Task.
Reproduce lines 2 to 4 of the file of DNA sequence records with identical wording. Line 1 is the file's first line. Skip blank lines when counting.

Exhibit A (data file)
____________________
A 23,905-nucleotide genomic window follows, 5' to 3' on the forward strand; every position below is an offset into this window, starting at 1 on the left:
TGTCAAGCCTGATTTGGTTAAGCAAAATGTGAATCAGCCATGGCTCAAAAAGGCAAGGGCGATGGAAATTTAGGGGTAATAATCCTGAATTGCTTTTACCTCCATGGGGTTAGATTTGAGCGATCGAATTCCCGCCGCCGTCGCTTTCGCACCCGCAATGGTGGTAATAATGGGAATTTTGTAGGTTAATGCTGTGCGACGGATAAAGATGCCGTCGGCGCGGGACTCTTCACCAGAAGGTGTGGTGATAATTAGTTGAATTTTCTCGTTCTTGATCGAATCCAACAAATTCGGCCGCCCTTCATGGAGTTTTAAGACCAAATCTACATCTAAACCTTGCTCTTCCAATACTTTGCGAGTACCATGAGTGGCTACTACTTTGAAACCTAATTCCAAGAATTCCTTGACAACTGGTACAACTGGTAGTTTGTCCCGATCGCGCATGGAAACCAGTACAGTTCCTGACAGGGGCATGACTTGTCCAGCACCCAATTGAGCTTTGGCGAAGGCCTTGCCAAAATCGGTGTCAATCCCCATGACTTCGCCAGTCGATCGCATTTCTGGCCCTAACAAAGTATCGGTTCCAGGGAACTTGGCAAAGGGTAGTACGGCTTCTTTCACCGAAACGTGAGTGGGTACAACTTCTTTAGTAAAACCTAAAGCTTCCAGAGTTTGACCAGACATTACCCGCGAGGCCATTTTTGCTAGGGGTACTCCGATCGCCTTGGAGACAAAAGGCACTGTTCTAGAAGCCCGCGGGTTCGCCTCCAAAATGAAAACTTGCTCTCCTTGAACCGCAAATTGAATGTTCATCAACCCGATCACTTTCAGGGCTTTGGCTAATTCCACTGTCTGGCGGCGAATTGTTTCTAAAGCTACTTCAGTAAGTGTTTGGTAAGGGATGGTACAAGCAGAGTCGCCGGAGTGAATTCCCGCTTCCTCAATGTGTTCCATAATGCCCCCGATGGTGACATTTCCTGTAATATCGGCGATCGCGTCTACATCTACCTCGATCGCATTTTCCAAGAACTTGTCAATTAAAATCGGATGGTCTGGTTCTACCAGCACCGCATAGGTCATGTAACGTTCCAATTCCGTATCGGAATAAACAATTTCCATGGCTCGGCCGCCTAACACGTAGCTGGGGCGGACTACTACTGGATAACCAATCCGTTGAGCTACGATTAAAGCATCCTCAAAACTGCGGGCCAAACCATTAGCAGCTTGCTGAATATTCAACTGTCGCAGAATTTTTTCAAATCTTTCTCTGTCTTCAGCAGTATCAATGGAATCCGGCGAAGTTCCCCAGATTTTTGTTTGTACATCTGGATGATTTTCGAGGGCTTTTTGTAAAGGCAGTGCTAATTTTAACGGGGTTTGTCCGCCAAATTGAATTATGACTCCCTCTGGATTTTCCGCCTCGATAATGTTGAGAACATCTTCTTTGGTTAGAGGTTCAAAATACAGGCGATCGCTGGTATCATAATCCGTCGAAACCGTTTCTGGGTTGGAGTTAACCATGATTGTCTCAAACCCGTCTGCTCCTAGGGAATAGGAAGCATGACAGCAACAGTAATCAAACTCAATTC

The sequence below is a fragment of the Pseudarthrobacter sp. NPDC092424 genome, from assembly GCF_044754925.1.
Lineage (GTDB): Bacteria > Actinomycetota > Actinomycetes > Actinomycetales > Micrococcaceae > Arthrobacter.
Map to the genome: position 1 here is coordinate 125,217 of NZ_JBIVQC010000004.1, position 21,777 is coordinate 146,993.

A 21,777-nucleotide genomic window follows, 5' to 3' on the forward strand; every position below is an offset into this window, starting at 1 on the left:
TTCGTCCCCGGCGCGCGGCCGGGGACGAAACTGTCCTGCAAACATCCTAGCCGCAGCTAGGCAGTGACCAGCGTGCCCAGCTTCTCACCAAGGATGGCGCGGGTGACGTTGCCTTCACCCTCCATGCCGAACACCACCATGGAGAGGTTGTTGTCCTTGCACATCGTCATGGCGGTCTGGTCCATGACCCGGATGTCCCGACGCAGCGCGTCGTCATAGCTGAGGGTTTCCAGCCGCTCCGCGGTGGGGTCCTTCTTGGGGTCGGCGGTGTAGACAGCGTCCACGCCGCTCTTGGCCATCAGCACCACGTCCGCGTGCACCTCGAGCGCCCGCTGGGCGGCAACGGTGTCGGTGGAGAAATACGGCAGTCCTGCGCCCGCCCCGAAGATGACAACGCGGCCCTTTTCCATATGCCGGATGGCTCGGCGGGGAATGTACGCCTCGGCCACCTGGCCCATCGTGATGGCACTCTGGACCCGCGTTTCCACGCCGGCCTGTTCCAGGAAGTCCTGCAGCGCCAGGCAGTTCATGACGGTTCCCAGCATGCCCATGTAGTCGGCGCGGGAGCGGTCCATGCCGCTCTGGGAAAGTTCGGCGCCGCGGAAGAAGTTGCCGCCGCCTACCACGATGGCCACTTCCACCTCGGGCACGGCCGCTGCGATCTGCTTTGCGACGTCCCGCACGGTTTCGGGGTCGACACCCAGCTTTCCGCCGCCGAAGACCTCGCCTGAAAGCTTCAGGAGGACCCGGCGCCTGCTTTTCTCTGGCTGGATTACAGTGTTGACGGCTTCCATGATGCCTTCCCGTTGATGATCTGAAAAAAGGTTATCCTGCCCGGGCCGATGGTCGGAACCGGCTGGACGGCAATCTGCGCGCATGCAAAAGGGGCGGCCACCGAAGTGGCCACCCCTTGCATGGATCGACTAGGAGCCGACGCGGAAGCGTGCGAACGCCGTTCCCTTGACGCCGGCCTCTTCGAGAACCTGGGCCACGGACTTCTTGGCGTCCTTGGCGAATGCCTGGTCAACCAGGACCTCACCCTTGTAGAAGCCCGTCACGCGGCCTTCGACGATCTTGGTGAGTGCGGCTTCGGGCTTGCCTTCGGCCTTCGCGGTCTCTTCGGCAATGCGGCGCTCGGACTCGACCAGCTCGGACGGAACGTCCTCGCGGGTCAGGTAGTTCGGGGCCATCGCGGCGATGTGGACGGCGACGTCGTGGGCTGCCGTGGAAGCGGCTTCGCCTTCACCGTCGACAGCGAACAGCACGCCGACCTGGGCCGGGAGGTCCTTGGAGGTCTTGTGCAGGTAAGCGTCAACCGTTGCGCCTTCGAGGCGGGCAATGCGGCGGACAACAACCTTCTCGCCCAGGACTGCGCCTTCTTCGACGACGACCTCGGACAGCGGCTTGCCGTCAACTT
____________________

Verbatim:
TGTCAAGCCTGATTTGGTTAAGCAAAATGTGAATCAGCCATGGCTCAAAAAGGCAAGGGCGATGGAAATTTAGGGGTAATAATCCTGAATTGCTTTTACCTCCATGGGGTTAGATTTGAGCGATCGAATTCCCGCCGCCGTCGCTTTCGCACCCGCAATGGTGGTAATAATGGGAATTTTGTAGGTTAATGCTGTGCGACGGATAAAGATGCCGTCGGCGCGGGACTCTTCACCAGAAGGTGTGGTGATAATTAGTTGAATTTTCTCGTTCTTGATCGAATCCAACAAATTCGGCCGCCCTTCATGGAGTTTTAAGACCAAATCTACATCTAAACCTTGCTCTTCCAATACTTTGCGAGTACCATGAGTGGCTACTACTTTGAAACCTAATTCCAAGAATTCCTTGACAACTGGTACAACTGGTAGTTTGTCCCGATCGCGCATGGAAACCAGTACAGTTCCTGACAGGGGCATGACTTGTCCAGCACCCAATTGAGCTTTGGCGAAGGCCTTGCCAAAATCGGTGTCAATCCCCATGACTTCGCCAGTCGATCGCATTTCTGGCCCTAACAAAGTATCGGTTCCAGGGAACTTGGCAAAGGGTAGTACGGCTTCTTTCACCGAAACGTGAGTGGGTACAACTTCTTTAGTAAAACCTAAAGCTTCCAGAGTTTGACCAGACATTACCCGCGAGGCCATTTTTGCTAGGGGTACTCCGATCGCCTTGGAGACAAAAGGCACTGTTCTAGAAGCCCGCGGGTTCGCCTCCAAAATGAAAACTTGCTCTCCTTGAACCGCAAATTGAATGTTCATCAACCCGATCACTTTCAGGGCTTTGGCTAATTCCACTGTCTGGCGGCGAATTGTTTCTAAAGCTACTTCAGTAAGTGTTTGGTAAGGGATGGTACAAGCAGAGTCGCCGGAGTGAATTCCCGCTTCCTCAATGTGTTCCATAATGCCCCCGATGGTGACATTTCCTGTAATATCGGCGATCGCGTCTACATCTACCTCGATCGCATTTTCCAAGAACTTGTCAATTAAAATCGGATGGTCTGGTTCTACCAGCACCGCATAGGTCATGTAACGTTCCAATTCCGTATCGGAATAAACAATTTCCATGGCTCGGCCGCCTAACACGTAGCTGGGGCGGACTACTACTGGATAACCAATCCGTTGAGCTACGATTAAAGCATCCTCAAAACTGCGGGCCAAACCATTAGCAGCTTGCTGAATATTCAACTGTCGCAGAATTTTTTCAAATCTTTCTCTGTCTTCAGCAGTATCAATGGAATCCGGCGAAGTTCCCCAGATTTTTGTTTGTACATCTGGATGATTTTCGAGGGCTTTTTGTAAAGGCAGTGCTAATTTTAACGGGGTTTGTCCGCCAAATTGAATTATGACTCCCTCTGGATTTTCCGCCTCGATAATGTTGAGAACATCTTCTTTGGTTAGAGGTTCAAAATACAGGCGATCGCTGGTATCATAATCCGTCGAAACCGTTTCTGGGTTGGAGTTAACCATGATTGTCTCAAACCCGTCTGCTCCTAGGGAATAGGAAGCATGACAGCAACAGTAATCAAACTCAATTC

The sequence below is a fragment of the Pseudarthrobacter sp. NPDC092424 genome, from assembly GCF_044754925.1.
Lineage (GTDB): Bacteria > Actinomycetota > Actinomycetes > Actinomycetales > Micrococcaceae > Arthrobacter.